We killed them all when we came here. The people came and burned their land The forests where they used to feed We burned the trees that gave them shade And burned to bush, to scrub, to heath We made it easier to hunt. We changed the land, and they were gone. Today our beasts and dreams are small As species fall to time and us But back before the black folk came Before the white folk’s fleet arrived Before we built our cities here Before the casual genocide, This was the land where nightmares loped And hopped and ran and crawled and slid. And then we did the things we did, And thus we died the things we died. We have not seen Diprotodon A wombat bigger than a room Or run from Dromornithidae Gigantic demon ducks of doom All motor legs and ripping beaks A flock of geese from hell’s dark maw We’ve lost carnivorous kangaroo A bouncy furrier T Rex And Thylacoleo Carnifex the rat-king-devil-lion-thing the dropbear fantasy made flesh. Quinkana, the land crocodile Five metres long and fast as fright Wonambi, the enormous snake Who waited by the water-holes and took the ones who came to drink who were not watchful, clever, bright. Our Thylacines were tiger-wolves until we drove them off the map Then Megalania: seven meters of venomous enormous lizard... and more, and more. The ones whose bones we’ve never seen. The megafauna haunt our dreams. This was their land before mankind Just fifty thousand years ago. Time is a beast that eats and eats gives nothing back but ash and bones And one day someone else will come to excavate a heap of stones And wonder, What were people like? Their teeth weren’t sharp. Their feet were slow. They walked Australia long ago before Time took them into tales We’re transients. The land remains. Until its outlines wash away. While night falls down like dropbears don’t to swallow up Australia Day.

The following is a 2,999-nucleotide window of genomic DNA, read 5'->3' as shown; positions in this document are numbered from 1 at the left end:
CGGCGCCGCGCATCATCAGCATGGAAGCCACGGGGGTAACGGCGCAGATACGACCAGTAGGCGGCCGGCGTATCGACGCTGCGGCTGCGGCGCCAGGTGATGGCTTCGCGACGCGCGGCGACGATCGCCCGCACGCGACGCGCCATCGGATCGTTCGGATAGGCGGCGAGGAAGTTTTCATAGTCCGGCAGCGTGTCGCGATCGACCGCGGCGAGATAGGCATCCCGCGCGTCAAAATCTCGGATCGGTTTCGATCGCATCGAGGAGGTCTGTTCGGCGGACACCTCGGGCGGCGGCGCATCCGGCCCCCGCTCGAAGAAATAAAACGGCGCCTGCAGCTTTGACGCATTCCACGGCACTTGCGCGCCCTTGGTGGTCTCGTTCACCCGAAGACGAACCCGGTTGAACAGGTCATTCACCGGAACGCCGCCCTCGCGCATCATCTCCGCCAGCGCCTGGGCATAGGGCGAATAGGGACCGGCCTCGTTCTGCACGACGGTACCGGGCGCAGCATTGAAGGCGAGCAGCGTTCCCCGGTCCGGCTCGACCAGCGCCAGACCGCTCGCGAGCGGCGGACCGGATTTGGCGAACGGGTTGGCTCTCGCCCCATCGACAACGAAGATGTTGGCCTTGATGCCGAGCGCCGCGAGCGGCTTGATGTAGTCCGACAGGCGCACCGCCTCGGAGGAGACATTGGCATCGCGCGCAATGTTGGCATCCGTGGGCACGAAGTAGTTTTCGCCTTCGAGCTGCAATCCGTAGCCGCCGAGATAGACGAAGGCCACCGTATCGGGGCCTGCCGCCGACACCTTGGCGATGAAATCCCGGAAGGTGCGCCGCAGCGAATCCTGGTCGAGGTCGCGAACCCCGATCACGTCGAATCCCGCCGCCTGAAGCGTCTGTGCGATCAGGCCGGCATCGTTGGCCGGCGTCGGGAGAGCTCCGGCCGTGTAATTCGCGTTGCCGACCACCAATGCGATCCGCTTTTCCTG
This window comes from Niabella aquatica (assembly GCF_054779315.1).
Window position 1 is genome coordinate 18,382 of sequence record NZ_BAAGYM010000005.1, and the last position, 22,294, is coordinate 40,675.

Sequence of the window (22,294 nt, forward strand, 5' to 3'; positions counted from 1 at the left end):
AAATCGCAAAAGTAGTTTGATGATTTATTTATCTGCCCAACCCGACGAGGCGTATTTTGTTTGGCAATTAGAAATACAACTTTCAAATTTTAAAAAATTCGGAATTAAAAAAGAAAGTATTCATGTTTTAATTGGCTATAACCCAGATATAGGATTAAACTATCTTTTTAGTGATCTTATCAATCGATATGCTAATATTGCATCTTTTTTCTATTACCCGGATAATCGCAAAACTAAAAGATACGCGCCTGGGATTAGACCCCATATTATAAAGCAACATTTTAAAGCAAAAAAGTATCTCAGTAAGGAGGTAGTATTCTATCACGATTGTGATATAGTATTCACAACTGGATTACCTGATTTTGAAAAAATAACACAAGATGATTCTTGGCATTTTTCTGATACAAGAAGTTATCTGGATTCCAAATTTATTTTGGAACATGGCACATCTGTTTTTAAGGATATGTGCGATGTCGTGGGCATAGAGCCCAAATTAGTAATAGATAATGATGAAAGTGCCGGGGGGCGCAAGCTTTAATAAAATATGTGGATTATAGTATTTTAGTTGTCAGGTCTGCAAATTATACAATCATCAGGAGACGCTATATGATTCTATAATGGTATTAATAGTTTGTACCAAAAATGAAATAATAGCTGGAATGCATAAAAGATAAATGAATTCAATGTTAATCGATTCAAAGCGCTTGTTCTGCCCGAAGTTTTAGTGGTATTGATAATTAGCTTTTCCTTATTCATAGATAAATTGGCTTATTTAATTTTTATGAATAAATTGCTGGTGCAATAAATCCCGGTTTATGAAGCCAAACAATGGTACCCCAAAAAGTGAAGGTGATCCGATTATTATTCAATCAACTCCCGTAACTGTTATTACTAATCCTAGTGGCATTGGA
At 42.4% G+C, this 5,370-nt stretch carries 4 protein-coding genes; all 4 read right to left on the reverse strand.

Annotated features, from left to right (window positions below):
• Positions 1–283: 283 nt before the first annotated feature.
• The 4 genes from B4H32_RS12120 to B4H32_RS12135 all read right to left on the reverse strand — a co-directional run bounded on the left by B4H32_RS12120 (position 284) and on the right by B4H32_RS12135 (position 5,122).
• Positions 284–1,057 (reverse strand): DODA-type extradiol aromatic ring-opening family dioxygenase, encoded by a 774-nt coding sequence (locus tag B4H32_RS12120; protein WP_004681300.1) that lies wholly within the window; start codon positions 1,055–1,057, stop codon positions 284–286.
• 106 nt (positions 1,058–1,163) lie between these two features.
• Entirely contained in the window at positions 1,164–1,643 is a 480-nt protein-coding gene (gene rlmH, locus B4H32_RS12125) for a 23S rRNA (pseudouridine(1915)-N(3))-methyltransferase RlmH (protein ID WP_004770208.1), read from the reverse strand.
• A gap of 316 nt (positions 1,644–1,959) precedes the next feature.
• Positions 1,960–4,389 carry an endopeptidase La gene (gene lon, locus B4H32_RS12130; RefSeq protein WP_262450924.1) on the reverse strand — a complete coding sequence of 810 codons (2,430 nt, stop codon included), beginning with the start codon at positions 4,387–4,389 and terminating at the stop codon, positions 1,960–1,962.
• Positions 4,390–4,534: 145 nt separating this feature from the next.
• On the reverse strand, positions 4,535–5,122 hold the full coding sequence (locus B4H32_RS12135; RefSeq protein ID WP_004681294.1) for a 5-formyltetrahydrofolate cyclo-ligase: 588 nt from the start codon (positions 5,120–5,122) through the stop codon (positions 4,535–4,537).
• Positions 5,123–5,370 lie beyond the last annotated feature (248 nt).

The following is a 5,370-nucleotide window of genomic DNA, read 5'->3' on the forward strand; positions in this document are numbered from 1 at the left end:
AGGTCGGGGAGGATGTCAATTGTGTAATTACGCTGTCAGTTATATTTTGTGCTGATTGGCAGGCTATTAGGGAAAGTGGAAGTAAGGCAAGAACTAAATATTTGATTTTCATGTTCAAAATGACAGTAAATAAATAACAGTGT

Neil Gaiman